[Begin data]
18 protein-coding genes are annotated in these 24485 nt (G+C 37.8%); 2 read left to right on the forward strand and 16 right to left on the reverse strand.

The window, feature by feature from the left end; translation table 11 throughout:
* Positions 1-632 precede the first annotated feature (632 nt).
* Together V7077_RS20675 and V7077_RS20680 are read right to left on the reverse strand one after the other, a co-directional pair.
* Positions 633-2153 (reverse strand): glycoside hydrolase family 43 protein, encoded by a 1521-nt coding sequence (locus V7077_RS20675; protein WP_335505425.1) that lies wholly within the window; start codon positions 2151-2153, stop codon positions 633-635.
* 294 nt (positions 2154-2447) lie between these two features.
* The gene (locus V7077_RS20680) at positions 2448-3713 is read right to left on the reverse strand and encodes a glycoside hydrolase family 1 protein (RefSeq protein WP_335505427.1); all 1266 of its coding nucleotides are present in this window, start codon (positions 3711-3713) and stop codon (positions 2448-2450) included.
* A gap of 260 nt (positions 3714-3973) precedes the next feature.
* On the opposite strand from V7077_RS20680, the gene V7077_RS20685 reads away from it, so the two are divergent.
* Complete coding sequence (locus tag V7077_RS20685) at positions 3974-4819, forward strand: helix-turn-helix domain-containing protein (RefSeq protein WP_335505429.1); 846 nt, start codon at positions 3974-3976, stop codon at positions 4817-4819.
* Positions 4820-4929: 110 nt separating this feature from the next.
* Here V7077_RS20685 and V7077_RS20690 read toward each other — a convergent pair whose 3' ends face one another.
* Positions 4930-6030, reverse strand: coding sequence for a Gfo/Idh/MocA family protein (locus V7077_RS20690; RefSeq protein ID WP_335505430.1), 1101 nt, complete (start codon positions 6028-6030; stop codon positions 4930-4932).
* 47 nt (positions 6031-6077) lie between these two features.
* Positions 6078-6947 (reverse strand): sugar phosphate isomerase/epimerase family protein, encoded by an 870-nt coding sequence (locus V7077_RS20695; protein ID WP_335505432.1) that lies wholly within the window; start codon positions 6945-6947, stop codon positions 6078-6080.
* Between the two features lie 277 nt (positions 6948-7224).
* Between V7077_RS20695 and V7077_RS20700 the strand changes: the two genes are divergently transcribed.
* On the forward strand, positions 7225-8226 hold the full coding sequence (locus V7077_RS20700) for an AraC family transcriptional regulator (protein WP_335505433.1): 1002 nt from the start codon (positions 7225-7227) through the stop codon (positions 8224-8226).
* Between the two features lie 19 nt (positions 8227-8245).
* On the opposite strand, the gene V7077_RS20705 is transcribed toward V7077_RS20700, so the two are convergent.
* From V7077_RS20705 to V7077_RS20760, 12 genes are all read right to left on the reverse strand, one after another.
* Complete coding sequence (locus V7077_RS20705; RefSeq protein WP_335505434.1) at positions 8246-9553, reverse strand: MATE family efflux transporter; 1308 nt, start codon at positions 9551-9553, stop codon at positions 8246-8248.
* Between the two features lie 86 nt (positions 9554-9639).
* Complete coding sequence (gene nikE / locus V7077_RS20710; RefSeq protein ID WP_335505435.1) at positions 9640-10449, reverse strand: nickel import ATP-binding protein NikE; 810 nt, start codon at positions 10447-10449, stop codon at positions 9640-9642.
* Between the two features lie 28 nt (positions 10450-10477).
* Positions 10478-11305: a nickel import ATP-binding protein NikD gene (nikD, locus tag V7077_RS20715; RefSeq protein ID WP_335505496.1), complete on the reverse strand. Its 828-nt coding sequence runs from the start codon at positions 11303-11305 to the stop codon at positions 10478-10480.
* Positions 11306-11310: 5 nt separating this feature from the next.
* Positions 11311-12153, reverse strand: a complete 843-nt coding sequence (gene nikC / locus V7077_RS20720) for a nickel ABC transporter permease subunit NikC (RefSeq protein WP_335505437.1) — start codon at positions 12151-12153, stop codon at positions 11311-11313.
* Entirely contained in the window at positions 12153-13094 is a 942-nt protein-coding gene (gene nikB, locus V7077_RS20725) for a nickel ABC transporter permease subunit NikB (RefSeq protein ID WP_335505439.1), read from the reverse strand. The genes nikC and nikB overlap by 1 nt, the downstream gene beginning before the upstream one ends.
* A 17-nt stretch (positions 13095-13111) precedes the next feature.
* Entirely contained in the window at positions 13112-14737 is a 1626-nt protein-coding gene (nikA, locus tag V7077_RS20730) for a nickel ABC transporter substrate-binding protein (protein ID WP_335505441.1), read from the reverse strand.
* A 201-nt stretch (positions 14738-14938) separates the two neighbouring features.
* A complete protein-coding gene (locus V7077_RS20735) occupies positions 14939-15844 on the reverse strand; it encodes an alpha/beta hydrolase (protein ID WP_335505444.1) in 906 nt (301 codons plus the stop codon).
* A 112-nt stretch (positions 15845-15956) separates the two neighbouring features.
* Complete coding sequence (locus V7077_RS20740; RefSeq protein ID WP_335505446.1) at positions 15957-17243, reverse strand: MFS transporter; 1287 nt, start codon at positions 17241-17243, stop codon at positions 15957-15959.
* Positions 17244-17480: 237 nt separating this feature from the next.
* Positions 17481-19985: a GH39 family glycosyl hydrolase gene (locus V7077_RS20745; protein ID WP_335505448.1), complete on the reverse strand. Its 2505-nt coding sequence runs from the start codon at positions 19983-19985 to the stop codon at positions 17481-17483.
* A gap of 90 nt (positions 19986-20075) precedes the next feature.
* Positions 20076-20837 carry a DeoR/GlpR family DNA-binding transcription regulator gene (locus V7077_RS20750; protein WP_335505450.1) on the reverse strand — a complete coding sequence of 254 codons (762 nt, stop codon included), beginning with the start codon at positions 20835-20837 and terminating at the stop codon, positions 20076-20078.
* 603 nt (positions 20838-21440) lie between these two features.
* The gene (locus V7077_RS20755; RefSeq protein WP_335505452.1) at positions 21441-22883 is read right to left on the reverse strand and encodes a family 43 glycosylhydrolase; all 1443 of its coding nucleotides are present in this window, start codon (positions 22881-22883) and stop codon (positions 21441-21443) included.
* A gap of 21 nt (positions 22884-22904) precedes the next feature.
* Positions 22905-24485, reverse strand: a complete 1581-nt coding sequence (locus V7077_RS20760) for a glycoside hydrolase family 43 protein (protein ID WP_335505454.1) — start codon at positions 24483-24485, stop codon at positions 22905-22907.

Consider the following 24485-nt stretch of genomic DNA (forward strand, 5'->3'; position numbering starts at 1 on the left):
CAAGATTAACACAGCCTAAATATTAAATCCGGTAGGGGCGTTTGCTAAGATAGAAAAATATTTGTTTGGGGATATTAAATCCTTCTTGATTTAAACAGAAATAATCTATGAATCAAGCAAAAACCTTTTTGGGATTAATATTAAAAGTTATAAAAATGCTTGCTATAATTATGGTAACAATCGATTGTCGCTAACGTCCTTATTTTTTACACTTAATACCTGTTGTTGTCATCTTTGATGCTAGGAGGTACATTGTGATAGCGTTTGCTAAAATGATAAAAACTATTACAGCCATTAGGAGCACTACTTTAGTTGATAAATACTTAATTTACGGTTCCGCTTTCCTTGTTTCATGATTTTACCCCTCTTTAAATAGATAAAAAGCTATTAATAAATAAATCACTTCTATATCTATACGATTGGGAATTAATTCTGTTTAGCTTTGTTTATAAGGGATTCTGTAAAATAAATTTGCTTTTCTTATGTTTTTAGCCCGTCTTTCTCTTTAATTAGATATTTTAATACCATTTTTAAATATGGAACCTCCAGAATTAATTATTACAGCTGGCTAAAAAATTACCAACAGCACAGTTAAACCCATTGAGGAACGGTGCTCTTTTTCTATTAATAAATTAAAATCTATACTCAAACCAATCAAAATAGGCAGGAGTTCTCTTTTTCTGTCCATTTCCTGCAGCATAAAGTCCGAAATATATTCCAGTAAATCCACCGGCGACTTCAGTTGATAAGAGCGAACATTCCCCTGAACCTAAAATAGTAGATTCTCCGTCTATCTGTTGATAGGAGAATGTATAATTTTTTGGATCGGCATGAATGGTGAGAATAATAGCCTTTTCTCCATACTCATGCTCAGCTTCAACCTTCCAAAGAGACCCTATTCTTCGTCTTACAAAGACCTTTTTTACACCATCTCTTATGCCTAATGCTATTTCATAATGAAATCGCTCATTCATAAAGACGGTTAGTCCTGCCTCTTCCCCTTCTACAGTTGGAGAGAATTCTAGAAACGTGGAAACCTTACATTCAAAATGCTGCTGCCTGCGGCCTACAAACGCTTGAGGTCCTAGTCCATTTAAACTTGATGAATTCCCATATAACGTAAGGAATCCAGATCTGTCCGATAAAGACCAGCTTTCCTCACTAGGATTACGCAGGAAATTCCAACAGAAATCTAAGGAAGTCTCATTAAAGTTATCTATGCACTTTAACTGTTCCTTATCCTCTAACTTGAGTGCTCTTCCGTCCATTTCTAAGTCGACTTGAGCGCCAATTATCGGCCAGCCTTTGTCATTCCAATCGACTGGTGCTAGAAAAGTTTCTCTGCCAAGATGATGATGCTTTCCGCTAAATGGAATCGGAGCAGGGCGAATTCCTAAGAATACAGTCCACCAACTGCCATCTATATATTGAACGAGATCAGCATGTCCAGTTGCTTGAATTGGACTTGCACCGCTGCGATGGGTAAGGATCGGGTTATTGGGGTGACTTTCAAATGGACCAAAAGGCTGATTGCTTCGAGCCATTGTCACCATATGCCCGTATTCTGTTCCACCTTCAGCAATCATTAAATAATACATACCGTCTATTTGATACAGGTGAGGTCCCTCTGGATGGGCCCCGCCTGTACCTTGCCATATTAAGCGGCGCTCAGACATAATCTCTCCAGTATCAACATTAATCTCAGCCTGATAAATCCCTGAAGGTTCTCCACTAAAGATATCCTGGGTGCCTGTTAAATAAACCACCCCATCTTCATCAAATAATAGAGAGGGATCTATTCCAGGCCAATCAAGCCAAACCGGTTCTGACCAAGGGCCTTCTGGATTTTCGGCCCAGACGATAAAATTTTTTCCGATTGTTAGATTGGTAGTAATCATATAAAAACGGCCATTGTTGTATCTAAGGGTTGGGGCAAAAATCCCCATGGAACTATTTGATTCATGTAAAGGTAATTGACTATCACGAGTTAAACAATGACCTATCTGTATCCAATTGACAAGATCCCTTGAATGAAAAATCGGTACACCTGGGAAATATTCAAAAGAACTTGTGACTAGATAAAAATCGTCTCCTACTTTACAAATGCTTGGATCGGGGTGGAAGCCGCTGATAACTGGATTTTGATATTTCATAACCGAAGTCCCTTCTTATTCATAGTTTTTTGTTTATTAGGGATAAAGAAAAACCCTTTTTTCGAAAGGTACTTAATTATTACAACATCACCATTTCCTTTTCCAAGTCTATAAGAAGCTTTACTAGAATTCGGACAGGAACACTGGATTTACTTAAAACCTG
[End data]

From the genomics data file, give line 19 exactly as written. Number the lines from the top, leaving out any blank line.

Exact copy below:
* Between the two features lie 19 nt (positions 8227-8245).